Developing Coaching Capacity
How do we do it?
Cotsen develops effective teacher coaches through careful selection, investment in their development, and support of their practice over two years.
Selection: At each program school, we use classroom observation and interviews to select one teacher to serve as a full-time mentor to a cohort of Fellows working to improve their practice.
Development: Cotsen Mentors develop their coaching capacity through
- Professional learning in coaching techniques
- Professional development in the specific content areas their Fellows are working in
- Observing and debriefing excellent teaching
- Being part of a cohort of other Mentors across the region
- Coaching and support from Cotsen staff
Practice: Mentors support their Fellows by
- Participating with Fellows in content-specific professional development and coaching them on how to apply and refine it
- Working through weekly coaching cycles of planning, observing, and debriefing instruction
- Researching and recommending professional learning resources
What are the results?
The investment Cotsen makes in developing mentors builds their coaching capacity, with immediate benefits to the Fellows they work with, and shapes their career trajectory in education.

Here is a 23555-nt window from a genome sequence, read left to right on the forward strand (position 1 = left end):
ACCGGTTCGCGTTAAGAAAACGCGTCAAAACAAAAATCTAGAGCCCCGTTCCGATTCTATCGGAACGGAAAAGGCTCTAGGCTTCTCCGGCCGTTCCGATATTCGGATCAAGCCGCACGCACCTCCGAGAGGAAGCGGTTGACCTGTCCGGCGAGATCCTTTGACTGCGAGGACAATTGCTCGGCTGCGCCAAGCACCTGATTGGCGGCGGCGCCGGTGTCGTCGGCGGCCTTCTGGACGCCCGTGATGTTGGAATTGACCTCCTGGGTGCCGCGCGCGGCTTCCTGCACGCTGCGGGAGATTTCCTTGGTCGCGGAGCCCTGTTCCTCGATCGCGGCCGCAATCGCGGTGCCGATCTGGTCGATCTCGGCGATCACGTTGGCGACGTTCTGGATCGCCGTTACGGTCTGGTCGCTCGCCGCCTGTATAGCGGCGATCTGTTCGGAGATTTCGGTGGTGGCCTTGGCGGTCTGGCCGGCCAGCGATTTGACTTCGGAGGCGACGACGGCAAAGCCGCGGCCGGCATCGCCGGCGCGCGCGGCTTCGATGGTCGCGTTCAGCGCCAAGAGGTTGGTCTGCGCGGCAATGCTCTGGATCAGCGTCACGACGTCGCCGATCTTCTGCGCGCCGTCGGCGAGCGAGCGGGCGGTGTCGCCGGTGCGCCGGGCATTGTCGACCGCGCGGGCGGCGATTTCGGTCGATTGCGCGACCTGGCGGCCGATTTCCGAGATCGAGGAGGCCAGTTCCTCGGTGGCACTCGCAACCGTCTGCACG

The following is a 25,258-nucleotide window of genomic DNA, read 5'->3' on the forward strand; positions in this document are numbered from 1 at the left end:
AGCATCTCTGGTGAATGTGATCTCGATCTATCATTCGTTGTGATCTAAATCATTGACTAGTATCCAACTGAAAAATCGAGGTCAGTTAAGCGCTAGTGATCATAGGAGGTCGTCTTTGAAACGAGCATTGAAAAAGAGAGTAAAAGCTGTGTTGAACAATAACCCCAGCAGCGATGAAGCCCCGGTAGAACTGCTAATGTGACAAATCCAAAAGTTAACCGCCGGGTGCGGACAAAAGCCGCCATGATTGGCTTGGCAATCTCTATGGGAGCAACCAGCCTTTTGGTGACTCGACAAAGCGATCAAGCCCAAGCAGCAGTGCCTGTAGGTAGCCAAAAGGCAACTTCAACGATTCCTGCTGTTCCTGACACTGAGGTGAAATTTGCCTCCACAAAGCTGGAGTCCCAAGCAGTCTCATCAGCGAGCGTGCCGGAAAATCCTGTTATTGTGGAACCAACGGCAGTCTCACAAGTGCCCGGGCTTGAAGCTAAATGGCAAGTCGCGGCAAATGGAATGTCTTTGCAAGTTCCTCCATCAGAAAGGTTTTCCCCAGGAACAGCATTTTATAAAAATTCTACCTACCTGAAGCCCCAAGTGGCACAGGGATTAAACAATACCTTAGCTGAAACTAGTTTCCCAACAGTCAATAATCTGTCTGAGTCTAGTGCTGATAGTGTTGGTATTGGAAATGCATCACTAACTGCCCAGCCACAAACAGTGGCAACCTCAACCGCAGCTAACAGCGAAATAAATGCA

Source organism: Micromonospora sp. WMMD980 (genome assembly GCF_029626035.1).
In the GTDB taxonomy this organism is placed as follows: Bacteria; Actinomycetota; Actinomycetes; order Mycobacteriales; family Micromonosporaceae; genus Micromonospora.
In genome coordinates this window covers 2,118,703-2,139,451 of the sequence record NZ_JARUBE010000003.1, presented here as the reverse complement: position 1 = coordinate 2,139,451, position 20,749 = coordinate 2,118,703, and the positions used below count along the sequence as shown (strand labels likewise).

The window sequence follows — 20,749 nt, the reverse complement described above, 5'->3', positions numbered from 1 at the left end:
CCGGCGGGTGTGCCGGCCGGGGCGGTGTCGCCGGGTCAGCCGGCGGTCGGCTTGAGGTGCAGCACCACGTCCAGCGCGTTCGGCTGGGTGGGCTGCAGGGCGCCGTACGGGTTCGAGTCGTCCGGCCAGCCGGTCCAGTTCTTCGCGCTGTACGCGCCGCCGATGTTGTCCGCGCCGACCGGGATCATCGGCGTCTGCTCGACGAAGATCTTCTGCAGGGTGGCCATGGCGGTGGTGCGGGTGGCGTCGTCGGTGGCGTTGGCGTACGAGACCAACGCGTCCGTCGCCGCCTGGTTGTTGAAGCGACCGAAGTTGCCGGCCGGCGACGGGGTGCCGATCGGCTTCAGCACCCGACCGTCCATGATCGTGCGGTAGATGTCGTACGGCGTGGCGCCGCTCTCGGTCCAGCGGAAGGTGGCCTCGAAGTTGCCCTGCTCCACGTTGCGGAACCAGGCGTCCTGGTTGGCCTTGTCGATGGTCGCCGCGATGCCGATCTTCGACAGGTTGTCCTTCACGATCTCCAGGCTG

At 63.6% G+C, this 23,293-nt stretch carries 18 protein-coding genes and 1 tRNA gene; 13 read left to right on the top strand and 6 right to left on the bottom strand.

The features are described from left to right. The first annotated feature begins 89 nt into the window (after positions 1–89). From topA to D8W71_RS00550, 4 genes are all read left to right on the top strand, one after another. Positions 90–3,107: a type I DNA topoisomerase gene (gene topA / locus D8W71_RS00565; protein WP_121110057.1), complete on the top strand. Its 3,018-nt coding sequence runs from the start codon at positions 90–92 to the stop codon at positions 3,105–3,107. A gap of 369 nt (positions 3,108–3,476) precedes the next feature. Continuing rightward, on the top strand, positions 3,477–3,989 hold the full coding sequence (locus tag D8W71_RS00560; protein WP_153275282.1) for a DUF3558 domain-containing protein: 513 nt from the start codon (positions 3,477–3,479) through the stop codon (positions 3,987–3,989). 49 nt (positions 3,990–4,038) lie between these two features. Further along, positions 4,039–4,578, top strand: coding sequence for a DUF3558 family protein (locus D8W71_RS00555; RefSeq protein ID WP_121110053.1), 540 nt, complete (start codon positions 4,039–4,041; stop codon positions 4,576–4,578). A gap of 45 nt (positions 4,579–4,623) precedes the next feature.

Coaching capacity: In a survey of alumni mentors, overwhelming majorities (85%+) said the training they received from Cotsen had a “Major” or “Transformational” impact on their performance in all nine coaching skills they were asked about:
- Providing non-evaluative feedback on teaching
- Facilitating teacher reflection without directing it
- Recommending appropriate PD or resources for professional goals
- Facilitating teacher inquiry groups
- Gathering data through a classroom observation
- Analyzing student work to determine instructional implications
- Supporting effective instructional planning
- Understanding adult learners
- Setting measurable goals for instructional improvement
Career trajectory: Of 52 past Cotsen mentors surveyed, 24 continued to work as coaches, Teachers on Special Assignment, or professional development leaders, 9 had become administrators, and 19 returned to the classroom.